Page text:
Bathing in Luxury at the Hotel Casa Gangotena in Quito

Hotel Casa Gangotena in Quito, Ecuador I was looking out over the Mediterranean dotted with a couple of sailing boats. Low rolling hills line the horizon. The image was framed by Corinthian columns covered in flowering vines. I felt as if I was on vacation in Greece, Italy, or Spain. Did that make sense, with my being 9,350 feet above sea level, in Quito, Ecuador’s capital? Not really. Continue reading

Touring the Itaipu Dam in Paraguay

I read some facts and figures about the Itaipu Dam that simply boggled my mind:

  • The construction of the Itaipu Dam, for which 50 million tons of rock were moved, took 16 years [1975-1991].
  • The dam is 643 feet high and almost 5 miles long.
  • The plant has 20 generators, which altogether have a capacity of 14,000 megawatts.
  • The construction of the dam cost 25 billion US dollars.
  • The dam supplies 90% of Paraguay’s energy and 25% of Brazil’s electric power.

Truth be told, I couldn’t wrap my head around such numbers. Continue reading

Absorbing the Story of Slavery in Redenção, Brazil

In 1873 Colonel Simião Jurumenha bought a sugarcane farm and built the cachaça factory of Douradinho in Redenção, some 80 kilometers south of Fortaleza in northeast Brazil. Ten years later slavery was abolished here, 5 years before the rest of Brazil. 130 years later, I visit the still functioning factory-cum-museum and am impressed by how well the images of those first ten years have been kept alive. Continue reading

Taking a Kitesurfing Course in Brazil, at Tatajuba Beach

From our apartment I looked out over the beach, the mouth of the lagoon and the ocean. During the morning hours it was quiet. A fisherman might be returning with his catch or somebody was going for a stroll along the shore. Somewhere after 11 am tranquility transformed into hustle and bustle, as if a silent alarm had gone off. Continue reading

Watching the Urkupiña Festival in Bolivia

Diablado

According to the most popular story, a young shepherd girl daily herded her sheep on a stony hill, where the Virgin Mary appeared to her several times. At one time she indicated the Virgin to her parents, shouting, “Orkopiña” – “There, on that hill”, as the Virgin was ascending towards heaven. On the summit they found a stone image of the Virgin, which since then has been kept in the church in Quillacollo. Continue reading

Exploring the Jesuit Estancias in Argentina

Jesuit Estancia in Argentina

Estancia Jesus Maria

When in the 16th century the Jesuits came to Argentina, they founded schools and universities in Córdoba, an area today referred to as the Jesuit Block. In order to finance these institutions estancias were set up in the surrounding areas, where agriculture and cattle breeding prospered.

The Jesuits rapidly progressed to become rich, powerful and independent organizations. Too much so to the liking of the Spanish crown, which resulted in the expulsion of the Jesuits in 1767. The Jesuit block and its estancias fell into decay until UNESCO gave them World Heritage status (in 2000) and restoration projects got underway. Continue reading

Celebrating the Aymara New Year in La Paz, Bolivia

Two Aymara shamans are building a bonfire and laying out offerings for good health and fortune: a dried lama fetus and sugar tablets depicting a house, moneybags and other symbols of wealth and health. Dressed in bright-colored ponchos and woolen headdresses, the amautas walk about in a circle formed by devotees and a couple of foreigners. They interrupt their preparations by calling onto Pachamama (mother earth) and Pachakama (the universe) to bless the New Year. Continue reading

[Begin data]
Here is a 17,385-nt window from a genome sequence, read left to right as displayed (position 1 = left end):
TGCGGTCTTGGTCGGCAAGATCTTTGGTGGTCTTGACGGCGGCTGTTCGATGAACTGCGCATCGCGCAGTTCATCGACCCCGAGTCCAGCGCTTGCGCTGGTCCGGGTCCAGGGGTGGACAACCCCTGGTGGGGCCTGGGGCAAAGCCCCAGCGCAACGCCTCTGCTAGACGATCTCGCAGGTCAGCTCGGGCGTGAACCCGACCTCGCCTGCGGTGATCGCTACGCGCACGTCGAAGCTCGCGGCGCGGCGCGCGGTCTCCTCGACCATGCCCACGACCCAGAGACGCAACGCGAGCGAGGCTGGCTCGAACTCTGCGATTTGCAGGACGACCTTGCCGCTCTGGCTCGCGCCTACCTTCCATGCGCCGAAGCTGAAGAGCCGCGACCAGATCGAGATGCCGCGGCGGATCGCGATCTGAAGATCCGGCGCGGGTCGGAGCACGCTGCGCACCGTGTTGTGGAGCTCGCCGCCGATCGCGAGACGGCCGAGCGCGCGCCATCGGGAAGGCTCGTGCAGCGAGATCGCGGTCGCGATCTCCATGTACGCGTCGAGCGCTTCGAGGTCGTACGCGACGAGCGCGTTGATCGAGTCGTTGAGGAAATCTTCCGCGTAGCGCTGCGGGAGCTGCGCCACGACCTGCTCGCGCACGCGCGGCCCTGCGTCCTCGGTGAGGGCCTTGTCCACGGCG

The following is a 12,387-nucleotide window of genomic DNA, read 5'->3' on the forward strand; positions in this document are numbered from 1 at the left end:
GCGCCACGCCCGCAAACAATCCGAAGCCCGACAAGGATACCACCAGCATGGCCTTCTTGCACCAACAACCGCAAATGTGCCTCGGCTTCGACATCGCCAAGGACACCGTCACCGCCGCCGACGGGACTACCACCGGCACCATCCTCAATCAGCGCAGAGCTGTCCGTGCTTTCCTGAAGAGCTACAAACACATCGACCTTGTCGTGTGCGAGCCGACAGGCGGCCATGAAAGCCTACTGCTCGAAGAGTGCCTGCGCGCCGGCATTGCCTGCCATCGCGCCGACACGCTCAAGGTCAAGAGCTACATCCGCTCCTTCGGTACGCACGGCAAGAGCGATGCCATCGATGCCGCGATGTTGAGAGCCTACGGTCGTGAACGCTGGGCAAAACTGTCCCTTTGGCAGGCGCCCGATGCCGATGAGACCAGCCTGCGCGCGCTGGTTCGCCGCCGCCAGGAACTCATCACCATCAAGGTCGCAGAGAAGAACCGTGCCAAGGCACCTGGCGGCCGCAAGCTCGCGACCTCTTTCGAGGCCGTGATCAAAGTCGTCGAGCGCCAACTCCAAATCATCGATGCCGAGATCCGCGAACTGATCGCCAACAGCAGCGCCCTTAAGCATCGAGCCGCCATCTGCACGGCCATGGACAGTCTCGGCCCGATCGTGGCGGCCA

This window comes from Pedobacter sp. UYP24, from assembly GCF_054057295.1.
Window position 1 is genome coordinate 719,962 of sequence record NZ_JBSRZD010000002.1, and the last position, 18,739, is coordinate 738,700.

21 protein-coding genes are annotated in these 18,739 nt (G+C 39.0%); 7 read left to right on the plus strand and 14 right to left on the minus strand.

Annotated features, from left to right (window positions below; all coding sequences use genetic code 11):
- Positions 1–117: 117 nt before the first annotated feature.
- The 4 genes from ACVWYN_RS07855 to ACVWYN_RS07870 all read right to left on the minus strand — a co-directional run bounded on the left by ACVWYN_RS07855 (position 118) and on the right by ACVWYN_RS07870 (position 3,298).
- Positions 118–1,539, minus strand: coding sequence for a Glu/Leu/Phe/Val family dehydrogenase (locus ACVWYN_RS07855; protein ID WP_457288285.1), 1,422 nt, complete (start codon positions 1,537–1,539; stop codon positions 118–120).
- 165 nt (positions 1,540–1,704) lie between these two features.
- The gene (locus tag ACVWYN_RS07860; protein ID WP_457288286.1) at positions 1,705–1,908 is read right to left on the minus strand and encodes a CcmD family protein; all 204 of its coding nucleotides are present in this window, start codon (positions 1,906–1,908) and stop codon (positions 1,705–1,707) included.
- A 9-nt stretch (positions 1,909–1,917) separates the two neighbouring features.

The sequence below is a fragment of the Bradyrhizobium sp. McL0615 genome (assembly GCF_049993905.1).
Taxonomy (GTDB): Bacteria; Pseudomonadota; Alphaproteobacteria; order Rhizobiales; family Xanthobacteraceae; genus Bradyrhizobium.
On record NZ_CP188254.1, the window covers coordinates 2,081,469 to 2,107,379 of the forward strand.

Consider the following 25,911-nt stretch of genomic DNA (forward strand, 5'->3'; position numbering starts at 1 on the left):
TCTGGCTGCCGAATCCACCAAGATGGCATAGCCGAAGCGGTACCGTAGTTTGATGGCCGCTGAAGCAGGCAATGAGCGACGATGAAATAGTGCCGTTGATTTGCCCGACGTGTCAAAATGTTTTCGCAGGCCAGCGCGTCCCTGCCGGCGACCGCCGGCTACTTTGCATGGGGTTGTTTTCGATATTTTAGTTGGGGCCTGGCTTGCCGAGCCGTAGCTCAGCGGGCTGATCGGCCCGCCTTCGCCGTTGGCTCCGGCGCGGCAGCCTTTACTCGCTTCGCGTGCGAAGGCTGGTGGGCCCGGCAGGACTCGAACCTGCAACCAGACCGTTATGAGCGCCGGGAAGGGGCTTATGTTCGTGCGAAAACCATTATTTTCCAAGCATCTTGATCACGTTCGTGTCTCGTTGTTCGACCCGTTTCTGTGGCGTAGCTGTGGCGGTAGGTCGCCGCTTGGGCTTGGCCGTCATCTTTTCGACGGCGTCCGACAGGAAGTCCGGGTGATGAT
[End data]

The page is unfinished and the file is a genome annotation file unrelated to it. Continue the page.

Ouro Prêto on Foot, a UNESCO site in Brazil

Around 1700 gold was discovered in the state of Minas Gerais. In 1711 Vila Rica de Ouro Prêto (lit: ‘Rich City of Black Gold’) was founded, which soon became the capital of the state and epicenter of Brazil’s biggest gold rush. Thousands of slaves dug out the gold, which was taken to the town where it was weighed and melted into bars at Casas de Intendéncias (weighing stations). Continue reading

Listening to Stories of the Dead in Recoleta Cemetery in Buenos Aires, Argentina

City of Angels, City of the Dead, or City of Cats: These names all refer to the Recoleta Cemetery in Buenos Aires. With 5000 sepulchers this eternal resting place is a rich synthesis of history, art, religion and death, and serves as a tribute to Argentina’s rich and famous. Continue reading

Hiking in Torres del Paine, Chile’s Best National Park

A thick black blanket steadily moved eastwards, threatening to block out daylight and announcing an impending storm. I took short gulps of air, exhausted from having legged it uphill to the 4000-foot John Gardner Pass. Instead of a postcard image of a snow-white glacier against a cobalt blue sky the weather gods presented me with a blurred world of grey with just enough light penetrating to vaguely see Southern Patagonia’s eerily blue, crevassed ice field and a couple of snow-covered peaks in the distance. Continue reading

Ziplining in Peru near Machu Picchu

I have a choice, I realized as I was swinging in midair. Either I freak out or let go and enjoy. While fear is an emotion, often used as an excuse – I can’t help it, I’m just too afraid to do it – I took a rational decision not to be afraid and relax. That in itself was an awkward if not an intriguing experience. Furthermore, it worked. I felt my muscles ease up and I took notice of the world around me. Seconds earlier I had only been staring in some sort of void without really seeing where I was. Continue reading